Courses in U.S. and Canadian History
Lectures
*HIST 106, The Formation of Modern American Culture, 1920 to the Present, Matthew Jacobson
HIST 107, Introduction to American Indian History, Ned Blackhawk
HIST 112, The Formation of Modern American Culture, 1876-1919, Jean-Christophe Agnew
HIST 116, The American Revolution, Joanne Freeman
*HIST 119, The Civil War and Reconstruction Era, 1845-1877, David Blight
*HIST 120, Introduction to Environmental History, Paul Sabin
*HIST 127, U.S. Lesbian and Gay History, George Chauncey
HIST 129, Sexuality and Religion, Kathryn Lofton
*HIST 131, American Politics and Society, 1900-1945, Glenda Gilmore/Beverly Gage
HIST 132, American Politics and Society, 1945 to the Present, Jennifer Klein
HIST 134, American Indian Law and Policy, Ned Blackhawk
*HIST 136, The Long Civil Rights Movement, Crystal Feimster
HIST 140, Public Health in America, 1793-2000, Naomi Rogers
*HIST 141, The American West, John Mack Faragher
*HIST 147, Media and Medicine in Modern America, John Warner, Gretchen Berland
*HIST 150, American Legal History, John Witt
*HIST 169, Early National America, Joanne Freeman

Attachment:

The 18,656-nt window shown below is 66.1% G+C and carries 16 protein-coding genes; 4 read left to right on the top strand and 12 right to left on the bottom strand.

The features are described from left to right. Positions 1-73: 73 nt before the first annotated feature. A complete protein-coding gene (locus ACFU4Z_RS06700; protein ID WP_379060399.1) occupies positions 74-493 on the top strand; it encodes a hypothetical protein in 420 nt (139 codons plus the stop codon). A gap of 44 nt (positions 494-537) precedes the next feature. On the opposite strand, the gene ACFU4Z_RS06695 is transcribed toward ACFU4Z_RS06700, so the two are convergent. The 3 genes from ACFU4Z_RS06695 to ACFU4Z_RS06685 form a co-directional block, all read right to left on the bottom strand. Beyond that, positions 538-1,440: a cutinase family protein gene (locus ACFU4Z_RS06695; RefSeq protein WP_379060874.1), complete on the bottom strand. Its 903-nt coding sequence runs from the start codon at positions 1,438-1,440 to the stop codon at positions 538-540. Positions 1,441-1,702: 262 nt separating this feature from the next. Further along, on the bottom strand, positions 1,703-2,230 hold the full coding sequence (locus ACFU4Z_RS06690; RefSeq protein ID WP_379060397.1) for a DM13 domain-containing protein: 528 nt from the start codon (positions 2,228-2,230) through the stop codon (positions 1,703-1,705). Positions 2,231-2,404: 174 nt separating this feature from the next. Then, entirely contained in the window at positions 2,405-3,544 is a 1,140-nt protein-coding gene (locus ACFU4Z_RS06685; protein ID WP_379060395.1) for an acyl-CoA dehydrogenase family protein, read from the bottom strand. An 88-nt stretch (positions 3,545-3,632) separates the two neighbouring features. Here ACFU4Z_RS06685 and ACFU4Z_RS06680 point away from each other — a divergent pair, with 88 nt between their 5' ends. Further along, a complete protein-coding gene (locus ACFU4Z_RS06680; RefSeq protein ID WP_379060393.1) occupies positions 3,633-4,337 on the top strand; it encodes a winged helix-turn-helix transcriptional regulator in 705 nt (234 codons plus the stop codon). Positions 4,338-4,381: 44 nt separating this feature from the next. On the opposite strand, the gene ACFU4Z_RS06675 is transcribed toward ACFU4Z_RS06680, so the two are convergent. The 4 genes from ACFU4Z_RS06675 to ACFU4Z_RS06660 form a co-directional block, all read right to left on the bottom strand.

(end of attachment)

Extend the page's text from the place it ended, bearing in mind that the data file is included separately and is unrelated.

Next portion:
HIST 171, Women in Modern America, Joanne Meyerowitz
HIST 183, Asian American History 1800-present, Mary Lui
*HIST 184, The Rise and Fall of Atlantic Slavery, Edward Rugemer
HIST 187, African American History, Emancipation-present, Jonathan Holloway
Seminars
HIST 001, African American Freedom Movements in the 20th Century, Glenda Gilmore, Crystal Feimster
HIST 012, Politics and Society in the United States after World War II, Jennifer Klein   
*HIST 016, Significance of American Slavery, Edward Rugemer
*HIST 018, Commodities as U.S. History, Matthew Jacobson
HIST XXX, The United States in the Progressive Era, Glenda Gilmore
HIST 113J, Cultural Capital: New York in the Twentieth Century, Jean-Christophe Agnew
HIST 115J, Civil Rights and Women’s Liberation, Crystal Feimster
HIST 122J, Environmental Law and Politics in the 1970s, Paul Sabin
HIST 123J, Racial Violence in American History, Crystal Feimster
HIST 125J, Making America Modern, 1880-1930, Jean-Christophe Agnew
*HIST 128J, Beer in American History, Allyson Brantley
HIST 129J, Capitalism, Class, and Power in the 20th-Century U.S., Jennifer Klein
*HIST 129J, Topics in California History, Genevieve Carpio
HIST 131J, Urban History in the United States, 1870 to the Present, Jennifer Klein